Q: I want to replace some regular-language A to some other regular language B as long as there is no regular-language C after A.
I was expecting to be able to do something like this:
A -> B || _ ?* ~C;
However, this does not do what I want.
A: No, it won't work like that. Two key points to remember:
A rule of the form
A -> B || L _ R ;
is compiled as
A -> || ?* L _ R ?* ;
with the left and right context being extended out infinitely to the left and right, respectively. (You can block the infinite extension by overtly indicating the word boundaries with .#.)
Remember that ~C is the complement of C, and if C does not include the empty language, then ~C will include the empty language. Thus ~C can match the empty string and so will match the empty language. Thus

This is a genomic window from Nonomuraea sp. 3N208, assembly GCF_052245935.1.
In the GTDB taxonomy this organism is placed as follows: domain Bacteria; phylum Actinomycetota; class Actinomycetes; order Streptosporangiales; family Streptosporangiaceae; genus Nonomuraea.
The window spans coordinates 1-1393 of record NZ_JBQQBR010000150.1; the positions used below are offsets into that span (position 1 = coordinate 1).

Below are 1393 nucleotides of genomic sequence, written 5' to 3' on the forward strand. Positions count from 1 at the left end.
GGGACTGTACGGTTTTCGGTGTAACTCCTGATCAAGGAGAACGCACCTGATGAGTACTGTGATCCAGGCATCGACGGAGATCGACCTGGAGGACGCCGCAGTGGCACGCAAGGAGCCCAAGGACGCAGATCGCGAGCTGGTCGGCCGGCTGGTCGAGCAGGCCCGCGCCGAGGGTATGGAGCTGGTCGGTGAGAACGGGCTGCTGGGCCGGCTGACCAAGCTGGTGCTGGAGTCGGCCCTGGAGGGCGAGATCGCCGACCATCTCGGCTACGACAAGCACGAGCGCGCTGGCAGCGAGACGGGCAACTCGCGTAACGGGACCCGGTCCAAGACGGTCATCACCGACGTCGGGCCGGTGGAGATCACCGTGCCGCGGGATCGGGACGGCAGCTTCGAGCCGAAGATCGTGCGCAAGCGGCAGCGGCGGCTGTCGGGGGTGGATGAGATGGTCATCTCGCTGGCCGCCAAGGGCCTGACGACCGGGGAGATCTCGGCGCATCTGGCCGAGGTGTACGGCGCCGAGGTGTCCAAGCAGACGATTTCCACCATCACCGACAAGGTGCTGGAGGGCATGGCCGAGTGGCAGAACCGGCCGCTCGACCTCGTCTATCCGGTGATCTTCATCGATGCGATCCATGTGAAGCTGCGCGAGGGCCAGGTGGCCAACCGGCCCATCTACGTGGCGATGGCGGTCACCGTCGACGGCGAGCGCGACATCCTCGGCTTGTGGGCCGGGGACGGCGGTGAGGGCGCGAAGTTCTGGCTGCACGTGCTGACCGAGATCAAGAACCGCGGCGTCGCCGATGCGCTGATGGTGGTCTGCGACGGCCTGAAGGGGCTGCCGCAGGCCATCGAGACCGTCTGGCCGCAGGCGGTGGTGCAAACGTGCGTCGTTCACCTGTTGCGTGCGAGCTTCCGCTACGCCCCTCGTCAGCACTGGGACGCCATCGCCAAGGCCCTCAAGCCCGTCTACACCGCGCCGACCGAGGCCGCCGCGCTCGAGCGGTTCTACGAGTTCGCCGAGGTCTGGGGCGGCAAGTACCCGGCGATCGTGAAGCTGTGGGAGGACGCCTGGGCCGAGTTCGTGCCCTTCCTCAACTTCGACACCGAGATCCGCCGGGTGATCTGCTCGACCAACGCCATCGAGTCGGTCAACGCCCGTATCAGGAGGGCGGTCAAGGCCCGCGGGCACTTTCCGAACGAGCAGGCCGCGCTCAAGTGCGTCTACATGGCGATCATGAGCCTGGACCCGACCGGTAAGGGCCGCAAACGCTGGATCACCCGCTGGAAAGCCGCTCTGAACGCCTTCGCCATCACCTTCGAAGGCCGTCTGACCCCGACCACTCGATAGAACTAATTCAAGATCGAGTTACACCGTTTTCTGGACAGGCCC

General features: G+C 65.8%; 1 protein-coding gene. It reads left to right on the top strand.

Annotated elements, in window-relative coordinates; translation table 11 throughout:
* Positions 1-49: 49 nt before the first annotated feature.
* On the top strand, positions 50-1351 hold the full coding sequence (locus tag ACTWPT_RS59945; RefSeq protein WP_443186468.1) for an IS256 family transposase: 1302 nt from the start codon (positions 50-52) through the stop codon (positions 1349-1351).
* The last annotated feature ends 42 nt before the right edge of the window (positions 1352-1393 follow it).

A -> B || _ ?* ~C
will match with any right context. I.e. you basically have
A -> B || ?* _ ?* ~C ?*
where ~C includes the empty language, so the rule reduces to
A -> B || ?* _ ?*
and does not constrain the replacement at all.
The following should perform the constraint that you want:
A -> B || _ ~$[C] .#.
I.e. the right context must not include C. Be sure to indicate the .#. or the automatic extension of the contexts with ?* will get you in trouble again.